Walking out the front door of the volunteer wildlife biologist house on Midway Atoll NWR is like stepping into an alternate universe. Whereas most places where I’ve lived and worked, humans and all that follows tend dominate the landscape, with a smattering of other biota. Most of us have grown in up in “developed” areas, usually surrounded by more asphalt and concrete than trees and rivers. At Midway Atoll NWR, we are the visitors. We are in the minority. With a town of about 40 folks, we are easily outnumbered by the 2-3 million seabirds that cover the entire atoll (and sometimes below the atoll, as in the case of the Bonin Petrels that dig extensive burrows under every patch of sand and excavatable substrate). It is a refreshing contrast to the hustle and bustle of day-to-day life but also a needed reminder of our humble place in the web of life.
Walk off of the trails and roads here and you immediately enter dense neighborhoods of seabirds… or fall into one. The land beyond the path on Midway is a field of avian landmines; you never know when or where you’ll fall 3 feet down into a Bonin Petrel burrow and then feverishly dig out the rest of the burrow to save the bird trapped down under (as an aside, Bonin Petrels leave their burrows at dusk to forage). As you shovel the sand away, Laysan Albatross seated nearby calmly watch and clap their bills like polite applause at golf tournaments. A few wander and wobble past with big clown-like steps, wump wump wump, giving you a quizzical look. A few might even stop, just a few feet or so from your face, and let out a high-pitched, doleful whinny.
Black-footed Albatross, a bit less widespread than their Laysan cousin, slink in the background, walking with a thug-like strut. These albatross have a dark brown wash to their bodies, with a highlight of white at the base of their bill. They are simply gorgeous and indeed have jet black feet. Whereas Laysan Albatross have an innocent, sometimes poignant (and sometimes just plain silly) look, the Black-footed have a stoic, regal expression. They also sound quite different. Approach a field of Laysan Albatross, and you’ll enter a cacophony of the most random sounds. If you had your eyes closed, you might think you hear the sounds of children squealing with joy as they run around a play-ground. Keep on listening, and you’ll suddenly hear the moo’s from dairy cattle far off. Add in some horse whinnies, polite golf claps, and several goose-like calls to complete the soundscape. If you’re lucky enough you also might hear the sound of a small jet plane and rush of air over your head- that’s a Laysan Albatross zooming in to land. As graceful as they are in the sky, they are extremely awkward when landing. You can almost feel their anxiety as they come in to land, sticking their big clown feet in front of them, but then over- or under-shooting their trajectory and instead thudding onto the ground chest first, sometimes flipping over completely. They quickly bounce back up again, fluffing up their feathers and glancing quickly around, hoping that no one saw and walk away nonchalantly, as if to say, “Nothing to see here, folks.”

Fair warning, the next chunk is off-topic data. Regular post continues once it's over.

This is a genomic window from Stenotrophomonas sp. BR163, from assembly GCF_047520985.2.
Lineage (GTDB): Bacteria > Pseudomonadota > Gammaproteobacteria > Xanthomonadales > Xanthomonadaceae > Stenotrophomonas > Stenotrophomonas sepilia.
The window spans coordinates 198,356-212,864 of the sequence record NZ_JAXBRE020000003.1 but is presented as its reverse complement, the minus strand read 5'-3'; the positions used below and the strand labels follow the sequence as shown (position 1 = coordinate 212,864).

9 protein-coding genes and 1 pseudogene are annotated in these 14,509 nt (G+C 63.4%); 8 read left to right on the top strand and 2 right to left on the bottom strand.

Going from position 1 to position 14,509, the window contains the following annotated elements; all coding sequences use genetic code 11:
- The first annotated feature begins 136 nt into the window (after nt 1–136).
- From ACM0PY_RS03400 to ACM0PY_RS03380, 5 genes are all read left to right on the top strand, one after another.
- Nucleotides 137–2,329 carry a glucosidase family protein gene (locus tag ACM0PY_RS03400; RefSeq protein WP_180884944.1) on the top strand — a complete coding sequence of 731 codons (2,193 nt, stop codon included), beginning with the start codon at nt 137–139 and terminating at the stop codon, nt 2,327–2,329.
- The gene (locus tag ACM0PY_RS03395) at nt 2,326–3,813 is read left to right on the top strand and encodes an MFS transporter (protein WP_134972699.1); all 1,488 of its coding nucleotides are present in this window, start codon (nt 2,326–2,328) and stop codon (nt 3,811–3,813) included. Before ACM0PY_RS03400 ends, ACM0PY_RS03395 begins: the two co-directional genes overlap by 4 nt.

Black-footed Albatross share many of the same sounds with Laysan Albatross but they do have a few notable vocalizations. When I first happened upon a group of Black-footed Albatross, I kept on hearing a blaring, nasally, goose-like call, uh-uh, Uh-Uh, UH-UH. I scanned all around me, half expecting to find some sort of an exotic goose or duck. Instead, I traced the sound to a series of Black-footed Albatross. One had apparently wandered into the territories of a few other Black-footed Albatross, only to be greeted with some precautionary warnings, as if to say, “NUH-UH! Don’t you come here!” Bill claps then spread out among the group members; Black-footed Albatross seem to have some sort of reverb built in to their bill claps and snaps, giving it a more bowp, bowp, bowp sound than that of Laysan Albatross. They are also more aggressive than Laysan Albatross, often found in a fierce battle, bills of opponents locked around each other, tugging fiercely. While scenes of albatross tenderly preening their mates comes to mind, this the minority of the interactions between albatross during the breeding season. Albatross fall into and out of kerfuffles constantly and many often leave with bloody wounds. Love is indeed a battlefield out here.